I don't think so!

I think the hospitals will keep their rates just where they are and bill the federal government for treatment of uninsured people in their ERs. No cost savings at all, just more demands on the federal treasury.

One commenter on the internet said something like:

Somewhere in America there is a 500-lb woman with diabetes who just ate half a birthday cake and smoked her fifth cigarette of the morning. She can't afford health insurance, and we're gonna buy it for her.

I predict that large numbers of uninsured people will continue to show up in ERs and experts will wonder, “How can this possibly be?” The hospital administrators will push a clipboard of forms at these people, who will fill them out with false names and addresses, and get on with their lives. They don't want the “authorities” to know where they live or where they work, because it could cost them big bucks – get their wages garnished, for example. And this, in turn will create a demand in Congress for national identity cards; it's to prevent fraud, you see? It seems that a lot of the uninsured work at a variety of “day laborer” or temporary or part-time jobs or in the “cash economy”. These folks are not eligible for health insurance from their employers now, nor will they ever be: they change jobs too frequently for that, even under the new HCR Act. They don't have bank accounts, they don't own property, and they may not even have a fixed address. The idea that the feds will somehow be able to pin these folks down and get them to contribute to the costs of the new healthcare system is laughable.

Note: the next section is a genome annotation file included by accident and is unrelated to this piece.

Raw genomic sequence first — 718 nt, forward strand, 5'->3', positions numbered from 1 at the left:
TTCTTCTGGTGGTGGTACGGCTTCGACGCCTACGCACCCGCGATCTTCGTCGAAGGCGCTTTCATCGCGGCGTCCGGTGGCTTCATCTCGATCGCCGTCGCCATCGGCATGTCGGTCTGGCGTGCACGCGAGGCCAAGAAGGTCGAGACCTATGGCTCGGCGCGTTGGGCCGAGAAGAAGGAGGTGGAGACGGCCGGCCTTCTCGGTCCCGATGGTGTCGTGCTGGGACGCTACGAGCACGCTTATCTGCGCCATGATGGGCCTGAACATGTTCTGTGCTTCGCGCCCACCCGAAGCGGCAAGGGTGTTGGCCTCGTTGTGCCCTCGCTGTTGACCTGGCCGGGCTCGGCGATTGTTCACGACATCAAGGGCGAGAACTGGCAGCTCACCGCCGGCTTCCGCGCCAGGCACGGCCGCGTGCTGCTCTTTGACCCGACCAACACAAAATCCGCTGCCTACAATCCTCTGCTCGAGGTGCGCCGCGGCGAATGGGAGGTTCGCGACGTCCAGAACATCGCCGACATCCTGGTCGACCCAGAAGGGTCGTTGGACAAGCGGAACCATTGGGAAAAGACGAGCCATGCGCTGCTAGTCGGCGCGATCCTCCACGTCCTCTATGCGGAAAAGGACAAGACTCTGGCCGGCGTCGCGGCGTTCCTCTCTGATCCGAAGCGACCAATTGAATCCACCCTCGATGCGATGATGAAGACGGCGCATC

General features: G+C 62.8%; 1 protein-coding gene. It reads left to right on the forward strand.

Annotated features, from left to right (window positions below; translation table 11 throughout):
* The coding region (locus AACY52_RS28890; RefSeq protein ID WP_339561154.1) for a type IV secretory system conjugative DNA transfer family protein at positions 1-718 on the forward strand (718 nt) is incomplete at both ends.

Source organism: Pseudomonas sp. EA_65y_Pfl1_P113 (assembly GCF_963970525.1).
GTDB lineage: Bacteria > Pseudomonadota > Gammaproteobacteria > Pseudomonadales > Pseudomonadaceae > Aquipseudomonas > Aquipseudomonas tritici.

Unless the HCR Act is repealed or amended, within a few years, the Dept. of Health and Human Services will begin issuing health insurance cards to everyone. These will be personal cards, issued to every American citizen (or “resident”, and that's a whole 'nother can of worms, isn't it?) and they will be extremely tamper-resistant. They will replace your current “Blue Cross” card (“too vulnerable to fraud, you know!”) and in fact, your own insurance company will stop issuing insurance cards in favor of the HHS card. These cards will become a defacto national identity card. Soon after that, the Transportation Security Administration will announce that these cards are now accepted as personal IDs for the purpose of air travel in the U.S. Then a few years later, the TSA will declare that these cards are mandatory for air travel (“compared to driver's licenses, they're more resistant to fraud and tampering, you know!”). The feds will attach a “rider” to a state highway bill mandating that states require drivers (and later, passengers) to carry these cards when traveling in a motor vehicle. Take that, Utah! Take that, New Hampshire! You will face sanctions if you do not carry this card on your person at all times.

At that point we will have a system of “internal passports”.